Ms McDonald said the party's director of elections Pearse Doherty is to write to the national broadcaster to ask that Sinn Féin is included in the debate due to take place in the final week of the campaign.

She also said you could not have an "authentic" debate between two men who have been in government "together" for the past four years and who share virtually all policy positions in common.

Speaking during a canvass in Dublin South Central this afternoon, Ms McDonald said the election is not a two-horse race.

"This election is about the people, this elections is about choice, this election is about policy, it's about people's future and it's very wrong for any section of the media to try and frame this contest as simply a choice between two parties, Fianna Fáil and Fine Gael, who have no real points of difference."

She said it is not the job of the media, and in particular the national broadcaster, to decide what the choice for the people should be.

Labour leader Brendan Howlin joined Mr Kelly and members of Labour Youth in Dublin to urge voters to ensure they are registered to vote and publish proposals for electoral reform.

Mr Howlin said he remains "very confident" of doubling the party's number of TDs despite the findings of a new opinion poll.

The Sunday Times/Behaviour & Attitudes poll suggests support for Labour has fallen by two points to 4%.

Solidarity/People Before Profit/RISE candidates are canvassing in their own constituencies.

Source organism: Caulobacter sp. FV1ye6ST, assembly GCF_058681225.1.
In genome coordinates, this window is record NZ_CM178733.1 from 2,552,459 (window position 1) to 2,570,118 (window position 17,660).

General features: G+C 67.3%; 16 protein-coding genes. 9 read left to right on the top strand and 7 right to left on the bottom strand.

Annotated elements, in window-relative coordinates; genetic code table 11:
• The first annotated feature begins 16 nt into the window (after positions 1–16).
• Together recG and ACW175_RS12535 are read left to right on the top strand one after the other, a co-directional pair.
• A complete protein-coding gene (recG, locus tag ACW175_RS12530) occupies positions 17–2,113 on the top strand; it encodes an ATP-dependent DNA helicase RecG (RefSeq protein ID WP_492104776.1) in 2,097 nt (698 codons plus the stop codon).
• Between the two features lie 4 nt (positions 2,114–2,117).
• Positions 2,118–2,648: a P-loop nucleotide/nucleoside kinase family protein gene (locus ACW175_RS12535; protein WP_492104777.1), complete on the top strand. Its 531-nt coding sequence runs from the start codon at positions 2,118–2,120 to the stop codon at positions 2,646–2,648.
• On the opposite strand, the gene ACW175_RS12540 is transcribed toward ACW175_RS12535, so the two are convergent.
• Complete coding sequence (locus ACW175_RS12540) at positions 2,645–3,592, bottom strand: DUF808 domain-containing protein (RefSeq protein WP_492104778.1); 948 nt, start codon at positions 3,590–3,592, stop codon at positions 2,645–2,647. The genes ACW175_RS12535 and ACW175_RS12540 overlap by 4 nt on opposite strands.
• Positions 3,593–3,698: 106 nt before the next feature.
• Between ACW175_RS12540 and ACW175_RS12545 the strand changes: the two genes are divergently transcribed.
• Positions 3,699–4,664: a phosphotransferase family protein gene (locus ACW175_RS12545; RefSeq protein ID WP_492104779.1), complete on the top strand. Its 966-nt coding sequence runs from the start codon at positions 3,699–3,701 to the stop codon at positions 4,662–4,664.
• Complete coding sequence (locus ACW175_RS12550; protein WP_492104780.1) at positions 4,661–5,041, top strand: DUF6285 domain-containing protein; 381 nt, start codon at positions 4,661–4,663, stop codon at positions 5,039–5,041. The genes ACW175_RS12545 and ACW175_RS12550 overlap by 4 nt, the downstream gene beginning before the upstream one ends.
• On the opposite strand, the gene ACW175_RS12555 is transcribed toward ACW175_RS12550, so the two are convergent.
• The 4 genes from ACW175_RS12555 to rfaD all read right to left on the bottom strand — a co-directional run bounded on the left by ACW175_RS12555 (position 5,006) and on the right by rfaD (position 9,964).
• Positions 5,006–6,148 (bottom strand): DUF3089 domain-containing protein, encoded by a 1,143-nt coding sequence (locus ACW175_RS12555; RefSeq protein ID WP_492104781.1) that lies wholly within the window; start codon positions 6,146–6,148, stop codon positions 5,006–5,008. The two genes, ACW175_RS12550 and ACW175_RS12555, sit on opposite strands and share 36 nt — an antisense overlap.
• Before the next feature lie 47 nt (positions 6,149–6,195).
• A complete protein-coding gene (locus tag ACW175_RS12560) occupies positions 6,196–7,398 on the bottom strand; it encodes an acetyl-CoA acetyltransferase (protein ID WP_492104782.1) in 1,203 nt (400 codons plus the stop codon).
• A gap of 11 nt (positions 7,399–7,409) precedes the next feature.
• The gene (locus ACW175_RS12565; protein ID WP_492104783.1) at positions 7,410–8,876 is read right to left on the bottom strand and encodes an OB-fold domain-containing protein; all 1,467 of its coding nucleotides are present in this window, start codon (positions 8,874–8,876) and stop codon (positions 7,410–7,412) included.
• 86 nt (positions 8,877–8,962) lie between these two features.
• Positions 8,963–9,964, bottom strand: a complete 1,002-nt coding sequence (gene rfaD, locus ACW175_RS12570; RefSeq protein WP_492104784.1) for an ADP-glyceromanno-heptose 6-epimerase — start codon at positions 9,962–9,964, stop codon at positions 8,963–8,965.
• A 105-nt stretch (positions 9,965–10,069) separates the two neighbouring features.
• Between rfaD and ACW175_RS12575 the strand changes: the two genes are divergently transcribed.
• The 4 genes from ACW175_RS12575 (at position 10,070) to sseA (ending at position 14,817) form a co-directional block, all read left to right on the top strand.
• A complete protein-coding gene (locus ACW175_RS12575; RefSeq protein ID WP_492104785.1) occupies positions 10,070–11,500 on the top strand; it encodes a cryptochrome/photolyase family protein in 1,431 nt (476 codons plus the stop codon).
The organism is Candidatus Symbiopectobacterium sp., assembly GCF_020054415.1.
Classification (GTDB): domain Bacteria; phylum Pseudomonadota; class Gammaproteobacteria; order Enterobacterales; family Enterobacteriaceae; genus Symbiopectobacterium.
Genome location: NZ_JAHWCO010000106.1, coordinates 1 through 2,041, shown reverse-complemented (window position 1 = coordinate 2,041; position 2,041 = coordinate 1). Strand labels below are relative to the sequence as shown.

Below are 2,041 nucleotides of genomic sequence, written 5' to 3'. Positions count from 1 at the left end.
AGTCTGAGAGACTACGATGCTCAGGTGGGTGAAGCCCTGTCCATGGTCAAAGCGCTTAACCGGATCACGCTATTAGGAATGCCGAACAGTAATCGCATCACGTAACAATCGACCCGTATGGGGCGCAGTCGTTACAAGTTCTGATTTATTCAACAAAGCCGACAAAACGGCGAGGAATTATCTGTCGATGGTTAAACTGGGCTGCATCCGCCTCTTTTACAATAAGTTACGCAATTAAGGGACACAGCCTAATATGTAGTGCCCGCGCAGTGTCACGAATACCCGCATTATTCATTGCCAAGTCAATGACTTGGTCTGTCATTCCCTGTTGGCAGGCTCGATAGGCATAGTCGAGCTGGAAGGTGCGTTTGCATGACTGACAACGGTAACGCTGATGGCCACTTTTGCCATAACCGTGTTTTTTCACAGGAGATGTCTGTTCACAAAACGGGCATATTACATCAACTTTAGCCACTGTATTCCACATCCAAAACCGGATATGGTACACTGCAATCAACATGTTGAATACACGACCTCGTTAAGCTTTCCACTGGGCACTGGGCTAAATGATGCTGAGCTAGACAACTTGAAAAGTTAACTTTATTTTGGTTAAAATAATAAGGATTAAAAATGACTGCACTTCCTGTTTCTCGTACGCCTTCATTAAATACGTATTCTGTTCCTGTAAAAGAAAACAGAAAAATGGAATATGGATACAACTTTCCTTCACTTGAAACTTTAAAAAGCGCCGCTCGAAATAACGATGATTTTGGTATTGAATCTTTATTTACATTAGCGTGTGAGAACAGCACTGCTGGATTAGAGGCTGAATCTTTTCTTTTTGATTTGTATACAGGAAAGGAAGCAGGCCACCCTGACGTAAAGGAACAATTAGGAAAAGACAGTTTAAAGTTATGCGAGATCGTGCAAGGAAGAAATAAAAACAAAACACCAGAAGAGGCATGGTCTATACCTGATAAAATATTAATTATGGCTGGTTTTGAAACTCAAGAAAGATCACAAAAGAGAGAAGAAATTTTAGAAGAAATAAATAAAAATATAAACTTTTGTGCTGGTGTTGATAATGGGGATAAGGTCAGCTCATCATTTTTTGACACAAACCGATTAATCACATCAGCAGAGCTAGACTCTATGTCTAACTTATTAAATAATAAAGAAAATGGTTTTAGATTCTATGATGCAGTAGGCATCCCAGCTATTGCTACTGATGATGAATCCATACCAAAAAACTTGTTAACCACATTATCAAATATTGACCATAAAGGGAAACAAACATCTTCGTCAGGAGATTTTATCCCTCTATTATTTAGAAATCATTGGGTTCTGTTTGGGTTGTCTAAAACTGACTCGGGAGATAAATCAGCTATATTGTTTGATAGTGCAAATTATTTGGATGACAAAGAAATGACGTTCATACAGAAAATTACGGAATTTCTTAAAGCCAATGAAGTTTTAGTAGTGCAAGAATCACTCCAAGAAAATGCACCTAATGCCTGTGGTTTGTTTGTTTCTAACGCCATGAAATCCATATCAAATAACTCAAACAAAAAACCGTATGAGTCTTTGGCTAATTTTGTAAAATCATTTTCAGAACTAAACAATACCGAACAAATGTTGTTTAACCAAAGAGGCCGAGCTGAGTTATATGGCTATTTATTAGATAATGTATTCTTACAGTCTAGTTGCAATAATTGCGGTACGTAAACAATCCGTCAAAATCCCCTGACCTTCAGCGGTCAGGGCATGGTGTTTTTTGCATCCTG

Fine Gael denies party involvement in newspaper ad

Fine Gael's Paschal Donohoe has insisted the party was not involved in an ad in a Sunday newspaper highlighting an increase in the national minimum wage.

The Government of Ireland advertisement appeared on the front page of the Business Post today, advising readers that the minimum wage will rise by 30c from 1 Februrary.

The decision to increase the minimum wage to €10.10 was announced in December.

Mr Donohoe today rejected that it amounted to what was described as "a party political broadcast" during a general election campaign.

He said "absolutely not, this is the kind of communication that happens every time there is a change in the minimum wage".

"I think it is appropriate in the context that there was uncertainty in relation to the status of the minimum wage," he added.

The Fianna Fáil deputy leader has accused Fine Gael of "spending taxpayers' money to buy this election".

Dara Calleary said "all such advertising should be suspended until after polling day".

The Labour Party's Ged Nash has described it as "a glorified election ad from Fine Gael, paid for by taxpayers".

He accused the party of "abusing taxpayers money to ingratiate themselves with voters less than three weeks from polling day".

Speaking in Dublin today, Paschal Donohoe said "the Fine Gael party was not involved" in any of the communication.

Candidate's windows smashed

The Fine Gael candidate for Cork North Central, Senator Colm Burke, says the windows of his campaign office have been smashed tonight, and posters taken down in recent days.

In a post on Twitter, he said: "Bricks fired through the window in my office in Blackpool this evening. It has been a difficult few days with over 250 posters taken down and illegally removed."

He added: "No candidate or their staff should have to face this, but my campaign and I won't be intimidated or deterred."

Asked who might be behind the attack, Mr Burke replied: "No idea." 

However, the Senator added that he believed politics were at play.